Criminal mischief in Ohio is a broad offense that covers a wide range of situations involving property damage. Criminal mischief is characterized by intentionally causing damage or destruction, without permission of the property owner. Regardless of whether you may have been angry, were seeking revenge, or just wanted to pull what you thought was a harmless prank – damaging another person’s property is a serious criminal act that is not treated lightly in court.
According to the Ohio Revised Code (ORC 2909.07), to be charged with the offense of criminal mischief, one of the follow circumstances must apply:
- Knowingly move, deface, damage, destroy or tamper with another individual’s property without their permission;
- Use tear gas, a stink bomb, a smoke generator or similar means that releases a harmful or offensive substance or causes public alarm, with the intention of preventing someone from using or enjoying their property;
- Knowingly move, deface, damage, destroy or tamper with a benchmark, triangulation station, boundary market, or other survey station, monument or marker without permission of the owner;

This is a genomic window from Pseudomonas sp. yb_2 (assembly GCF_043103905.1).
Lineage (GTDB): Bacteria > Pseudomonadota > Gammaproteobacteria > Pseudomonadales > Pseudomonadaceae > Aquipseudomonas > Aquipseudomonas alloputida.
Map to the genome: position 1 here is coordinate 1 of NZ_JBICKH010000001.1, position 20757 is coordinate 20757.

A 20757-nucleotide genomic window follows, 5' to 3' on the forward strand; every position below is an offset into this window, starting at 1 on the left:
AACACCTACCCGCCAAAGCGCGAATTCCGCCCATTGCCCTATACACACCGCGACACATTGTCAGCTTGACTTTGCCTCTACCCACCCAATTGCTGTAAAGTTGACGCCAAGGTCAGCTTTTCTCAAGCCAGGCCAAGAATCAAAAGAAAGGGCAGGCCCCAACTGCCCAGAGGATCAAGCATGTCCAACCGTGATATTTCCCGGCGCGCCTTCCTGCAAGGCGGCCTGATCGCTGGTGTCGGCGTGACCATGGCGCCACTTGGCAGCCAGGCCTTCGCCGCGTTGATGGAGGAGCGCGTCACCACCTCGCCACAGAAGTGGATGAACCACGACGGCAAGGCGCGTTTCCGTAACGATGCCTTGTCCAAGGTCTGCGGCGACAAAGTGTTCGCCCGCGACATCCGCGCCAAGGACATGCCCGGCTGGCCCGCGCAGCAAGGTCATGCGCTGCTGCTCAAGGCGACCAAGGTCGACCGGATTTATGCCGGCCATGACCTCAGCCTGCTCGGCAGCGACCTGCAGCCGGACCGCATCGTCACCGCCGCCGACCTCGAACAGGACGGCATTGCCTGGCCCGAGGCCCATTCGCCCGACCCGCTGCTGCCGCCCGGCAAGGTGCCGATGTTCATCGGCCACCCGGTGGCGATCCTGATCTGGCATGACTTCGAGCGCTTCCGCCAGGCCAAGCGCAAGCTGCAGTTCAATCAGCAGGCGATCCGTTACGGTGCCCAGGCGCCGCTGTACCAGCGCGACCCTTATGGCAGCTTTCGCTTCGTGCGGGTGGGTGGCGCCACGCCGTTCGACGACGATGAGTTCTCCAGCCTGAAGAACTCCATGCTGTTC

- Knowingly move, deface, damage, destroy or tamper with a safety mechanism, another individual’s property or your own property when it is supposed to be used for the safety of others, for the purpose of making it more unsafe;
- Set fire to another individual’s land or to something on their land, with the intention of interfering with the owner’s use and enjoyment;
- Hack into another individual’s computer system without their permission, release a virus or change their system with the intention of causing damage or disruption to its functioning.
If you are convicted of criminal mischief, the resulting penalties that you may face are dependent on the severity of the facts and circumstances of your case.
If you are charged with a first, second or third-degree misdemeanor for committing the act of criminal mischief, you will face at least 60 days or up to six months in jail, in addition to fines of at least $500 and up to a maximum of $1000.
If you are charged with a fourth-degree felony, you will face at least six to at maximum 18 months in prison, in addition to fines of up to $5,000. If you are charged with a third-degree felony, you will face at least one to at maximum five years in prison, in addition to fines of up to $10,000.
A criminal mischief conviction is a criminal offense in the state of Ohio and will undoubtedly have an impact on all areas of your life. As a result of a conviction, you may face difficulties keeping your job or finding a new one, education, housing circumstances, and whether or not your able to have custody of your children.